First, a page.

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Today's post looks at the concepts of randomly and procedurally generated content and how they differ when designing a game.

Josh Bycer, Blogger

August 7, 2015

7 Min Read

Replayability is a huge factor for a lot of gamers and one of the best ways to make a game replayable is to design it so that the game itself creates content. There are two philosophies that are used -- Randomly generated and procedurally generated. However these two terms tend to be used interchangeably even though they have very different functionality. For today's post we're going to examine these two concepts and what they mean for game developers.

game design


Rolling the Dice:

Randomly generated is the simpler of the two and its functionality is that the game creates content based on set values and design. What this means is the game will build the content on predefined elements that the developers hard coded.

For instance in the Binding of Isaac, each stage of the game is generated by combining rooms that were developed and created previously and then essentially "stitched" together to create the level. While the levels are different each time, the rooms that you're going to explore have been hard coded in terms of obstacles and enemies which are then categorized by their environment. The items that can be found have their position randomly generated based on all available items that the player has unlocked through play.

We see the same thing in Diablo 3 with its level designs and how the levels despite being different do adhere to certain set elements in their design. For example, the lead in to the boss of the spider caves will always require you to walk up a staircase and then follow a long corridor that is predefined; this will happen every time no matter what.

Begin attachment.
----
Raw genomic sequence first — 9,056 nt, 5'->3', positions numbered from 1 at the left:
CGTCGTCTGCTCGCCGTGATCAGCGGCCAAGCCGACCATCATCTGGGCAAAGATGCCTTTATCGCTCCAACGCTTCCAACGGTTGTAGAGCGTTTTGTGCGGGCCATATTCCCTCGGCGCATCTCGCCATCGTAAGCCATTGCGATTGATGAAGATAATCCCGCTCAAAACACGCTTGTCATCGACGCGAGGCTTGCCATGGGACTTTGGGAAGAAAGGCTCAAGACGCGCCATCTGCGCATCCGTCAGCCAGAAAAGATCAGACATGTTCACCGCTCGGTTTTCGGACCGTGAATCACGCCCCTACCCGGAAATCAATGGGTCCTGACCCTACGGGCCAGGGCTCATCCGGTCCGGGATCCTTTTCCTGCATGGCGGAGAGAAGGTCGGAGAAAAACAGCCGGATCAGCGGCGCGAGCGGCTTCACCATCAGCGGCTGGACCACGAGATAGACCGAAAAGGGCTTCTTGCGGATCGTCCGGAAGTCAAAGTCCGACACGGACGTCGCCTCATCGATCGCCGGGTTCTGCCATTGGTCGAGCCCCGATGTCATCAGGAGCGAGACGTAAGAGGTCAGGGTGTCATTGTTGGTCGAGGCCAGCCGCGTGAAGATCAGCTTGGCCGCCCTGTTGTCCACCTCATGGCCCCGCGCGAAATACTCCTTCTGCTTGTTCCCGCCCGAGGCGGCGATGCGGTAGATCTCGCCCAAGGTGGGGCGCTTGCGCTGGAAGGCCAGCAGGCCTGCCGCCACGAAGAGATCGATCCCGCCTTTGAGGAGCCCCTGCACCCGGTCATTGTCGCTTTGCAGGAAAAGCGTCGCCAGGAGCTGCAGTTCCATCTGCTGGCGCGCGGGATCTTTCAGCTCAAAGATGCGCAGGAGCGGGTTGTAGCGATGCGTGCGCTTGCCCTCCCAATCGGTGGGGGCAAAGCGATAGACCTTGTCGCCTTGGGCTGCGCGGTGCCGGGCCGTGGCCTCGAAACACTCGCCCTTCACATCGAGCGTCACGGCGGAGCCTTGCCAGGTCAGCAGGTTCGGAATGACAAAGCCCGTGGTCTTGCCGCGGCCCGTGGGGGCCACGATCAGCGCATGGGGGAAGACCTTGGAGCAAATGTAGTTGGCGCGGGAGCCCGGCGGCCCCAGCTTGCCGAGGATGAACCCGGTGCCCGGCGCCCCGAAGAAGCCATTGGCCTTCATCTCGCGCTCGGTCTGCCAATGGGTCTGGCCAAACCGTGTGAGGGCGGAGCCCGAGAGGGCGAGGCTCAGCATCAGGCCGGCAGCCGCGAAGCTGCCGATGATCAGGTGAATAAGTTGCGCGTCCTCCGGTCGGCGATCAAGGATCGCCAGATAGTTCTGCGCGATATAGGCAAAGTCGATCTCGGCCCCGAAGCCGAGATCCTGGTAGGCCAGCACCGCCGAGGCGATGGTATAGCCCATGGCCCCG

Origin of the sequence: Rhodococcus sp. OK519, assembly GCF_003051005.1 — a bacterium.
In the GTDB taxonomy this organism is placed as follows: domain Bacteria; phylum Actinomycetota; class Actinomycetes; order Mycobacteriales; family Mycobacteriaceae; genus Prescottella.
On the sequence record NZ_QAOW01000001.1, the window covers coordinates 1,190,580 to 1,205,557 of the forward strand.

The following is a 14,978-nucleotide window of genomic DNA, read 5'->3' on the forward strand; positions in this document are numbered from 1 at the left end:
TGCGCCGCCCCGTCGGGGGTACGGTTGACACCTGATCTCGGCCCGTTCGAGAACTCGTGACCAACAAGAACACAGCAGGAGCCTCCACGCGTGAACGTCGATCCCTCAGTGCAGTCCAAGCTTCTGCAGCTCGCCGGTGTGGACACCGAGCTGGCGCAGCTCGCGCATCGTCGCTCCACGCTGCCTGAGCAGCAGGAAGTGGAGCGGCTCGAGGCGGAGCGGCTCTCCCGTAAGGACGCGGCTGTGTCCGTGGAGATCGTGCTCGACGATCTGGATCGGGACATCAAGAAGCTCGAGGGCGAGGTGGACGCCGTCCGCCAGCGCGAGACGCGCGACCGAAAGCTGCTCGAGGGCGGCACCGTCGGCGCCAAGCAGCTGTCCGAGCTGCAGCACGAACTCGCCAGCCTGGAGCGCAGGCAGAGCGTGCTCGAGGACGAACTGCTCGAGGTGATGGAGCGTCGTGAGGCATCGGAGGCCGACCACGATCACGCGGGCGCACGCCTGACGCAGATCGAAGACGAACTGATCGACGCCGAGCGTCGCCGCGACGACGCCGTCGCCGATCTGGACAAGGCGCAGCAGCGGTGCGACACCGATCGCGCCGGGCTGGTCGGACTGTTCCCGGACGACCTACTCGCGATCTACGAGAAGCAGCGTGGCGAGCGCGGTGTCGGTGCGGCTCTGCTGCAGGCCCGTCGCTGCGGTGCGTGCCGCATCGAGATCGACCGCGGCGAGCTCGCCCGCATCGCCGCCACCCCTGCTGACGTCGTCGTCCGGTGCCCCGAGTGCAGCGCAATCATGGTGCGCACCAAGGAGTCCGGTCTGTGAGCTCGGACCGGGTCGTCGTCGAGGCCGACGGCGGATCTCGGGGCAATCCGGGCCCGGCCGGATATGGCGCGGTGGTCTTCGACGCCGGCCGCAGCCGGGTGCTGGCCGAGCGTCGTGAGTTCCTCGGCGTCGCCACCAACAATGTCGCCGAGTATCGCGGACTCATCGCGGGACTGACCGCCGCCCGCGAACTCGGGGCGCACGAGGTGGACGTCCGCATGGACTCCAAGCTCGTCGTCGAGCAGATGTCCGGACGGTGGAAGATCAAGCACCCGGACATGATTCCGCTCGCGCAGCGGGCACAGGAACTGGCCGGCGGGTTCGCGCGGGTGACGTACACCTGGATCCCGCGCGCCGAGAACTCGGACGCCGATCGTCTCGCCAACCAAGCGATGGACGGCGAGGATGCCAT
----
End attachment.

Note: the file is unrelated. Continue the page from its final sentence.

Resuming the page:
game design

Diablo 3

All the items in Diablo 3 are randomly generated based on a set of hard coded values.

The same can also be said about the equipment that can be created. Each piece of loot in Diablo 3 has hardcoded elements to it that are used to define the range of values that can be associated to it.

In this way the developers are able to give the game replayability and variety while still controlling the overall experience.

But when the developer wants to create something truly different each time, this is where procedurally generated content comes in.

Algorithmic Design:

Procedurally generated content is where the game itself will create original content for the player to explore or use. What happens is that the game developer creates an algorithm or set of detailed instructions to tell the game how the content should be generated. From there, the game will create something entirely original based on the initial instructions and rules.

An excellent example of this would be the hit game Spelunky which designer Derek Yu created and he talked about on his blog. He created a system that defines what the game space should have in it, created some set elements and random ones and then let the game put it all together to create each level.

Another example would be Minecraft and how each time you generate a world, you get a completely different environment with set elements such as enemies, resources and the day/night cycle. Everything else was set up entirely by the game itself without any further input from the developer.

game design

Minecraft, originally posted on theexaminer.com

Minecraft features a procedurally generated world built on a core set of rules defined by the game developer